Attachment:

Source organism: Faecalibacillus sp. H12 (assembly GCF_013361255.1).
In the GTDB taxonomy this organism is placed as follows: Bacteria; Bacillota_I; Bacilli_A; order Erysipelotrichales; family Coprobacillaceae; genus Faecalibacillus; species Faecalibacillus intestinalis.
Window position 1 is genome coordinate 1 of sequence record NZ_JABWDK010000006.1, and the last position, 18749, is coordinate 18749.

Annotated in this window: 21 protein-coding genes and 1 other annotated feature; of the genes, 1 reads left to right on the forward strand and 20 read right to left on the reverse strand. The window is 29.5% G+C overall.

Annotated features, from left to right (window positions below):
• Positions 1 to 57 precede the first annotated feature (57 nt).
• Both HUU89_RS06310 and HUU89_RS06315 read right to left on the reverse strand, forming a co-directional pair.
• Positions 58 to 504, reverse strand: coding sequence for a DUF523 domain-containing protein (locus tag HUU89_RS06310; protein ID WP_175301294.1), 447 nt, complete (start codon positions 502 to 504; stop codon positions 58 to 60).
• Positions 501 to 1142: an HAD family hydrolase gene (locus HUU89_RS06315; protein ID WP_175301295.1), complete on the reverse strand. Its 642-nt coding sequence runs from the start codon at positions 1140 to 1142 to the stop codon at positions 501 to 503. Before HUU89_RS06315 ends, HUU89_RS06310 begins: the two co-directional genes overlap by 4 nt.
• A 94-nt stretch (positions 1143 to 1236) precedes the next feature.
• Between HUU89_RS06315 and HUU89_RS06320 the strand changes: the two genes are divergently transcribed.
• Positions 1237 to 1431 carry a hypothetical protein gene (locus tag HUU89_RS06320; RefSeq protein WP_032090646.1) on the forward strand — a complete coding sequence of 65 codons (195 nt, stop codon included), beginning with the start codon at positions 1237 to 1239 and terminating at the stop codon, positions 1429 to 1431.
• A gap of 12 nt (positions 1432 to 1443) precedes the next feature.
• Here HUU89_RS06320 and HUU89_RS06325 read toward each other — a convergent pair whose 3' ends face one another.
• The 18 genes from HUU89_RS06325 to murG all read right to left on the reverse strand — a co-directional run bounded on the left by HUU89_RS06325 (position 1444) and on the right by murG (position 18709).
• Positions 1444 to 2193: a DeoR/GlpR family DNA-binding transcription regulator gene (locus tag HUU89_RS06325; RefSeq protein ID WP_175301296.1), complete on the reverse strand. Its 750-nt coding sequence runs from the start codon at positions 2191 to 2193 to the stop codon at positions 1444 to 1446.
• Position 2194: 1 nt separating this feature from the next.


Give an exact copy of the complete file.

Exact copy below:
Source organism: Faecalibacillus sp. H12 (assembly GCF_013361255.1).
In the GTDB taxonomy this organism is placed as follows: Bacteria; Bacillota_I; Bacilli_A; order Erysipelotrichales; family Coprobacillaceae; genus Faecalibacillus; species Faecalibacillus intestinalis.
Window position 1 is genome coordinate 1 of sequence record NZ_JABWDK010000006.1, and the last position, 18749, is coordinate 18749.

Annotated in this window: 21 protein-coding genes and 1 other annotated feature; of the genes, 1 reads left to right on the forward strand and 20 read right to left on the reverse strand. The window is 29.5% G+C overall.

Annotated features, from left to right (window positions below):
• Positions 1 to 57 precede the first annotated feature (57 nt).
• Both HUU89_RS06310 and HUU89_RS06315 read right to left on the reverse strand, forming a co-directional pair.
• Positions 58 to 504, reverse strand: coding sequence for a DUF523 domain-containing protein (locus tag HUU89_RS06310; protein ID WP_175301294.1), 447 nt, complete (start codon positions 502 to 504; stop codon positions 58 to 60).
• Positions 501 to 1142: an HAD family hydrolase gene (locus HUU89_RS06315; protein ID WP_175301295.1), complete on the reverse strand. Its 642-nt coding sequence runs from the start codon at positions 1140 to 1142 to the stop codon at positions 501 to 503. Before HUU89_RS06315 ends, HUU89_RS06310 begins: the two co-directional genes overlap by 4 nt.
• A 94-nt stretch (positions 1143 to 1236) precedes the next feature.
• Between HUU89_RS06315 and HUU89_RS06320 the strand changes: the two genes are divergently transcribed.
• Positions 1237 to 1431 carry a hypothetical protein gene (locus tag HUU89_RS06320; RefSeq protein WP_032090646.1) on the forward strand — a complete coding sequence of 65 codons (195 nt, stop codon included), beginning with the start codon at positions 1237 to 1239 and terminating at the stop codon, positions 1429 to 1431.
• A gap of 12 nt (positions 1432 to 1443) precedes the next feature.
• Here HUU89_RS06320 and HUU89_RS06325 read toward each other — a convergent pair whose 3' ends face one another.
• The 18 genes from HUU89_RS06325 to murG all read right to left on the reverse strand — a co-directional run bounded on the left by HUU89_RS06325 (position 1444) and on the right by murG (position 18709).
• Positions 1444 to 2193: a DeoR/GlpR family DNA-binding transcription regulator gene (locus tag HUU89_RS06325; RefSeq protein ID WP_175301296.1), complete on the reverse strand. Its 750-nt coding sequence runs from the start codon at positions 2191 to 2193 to the stop codon at positions 1444 to 1446.
• Position 2194: 1 nt separating this feature from the next.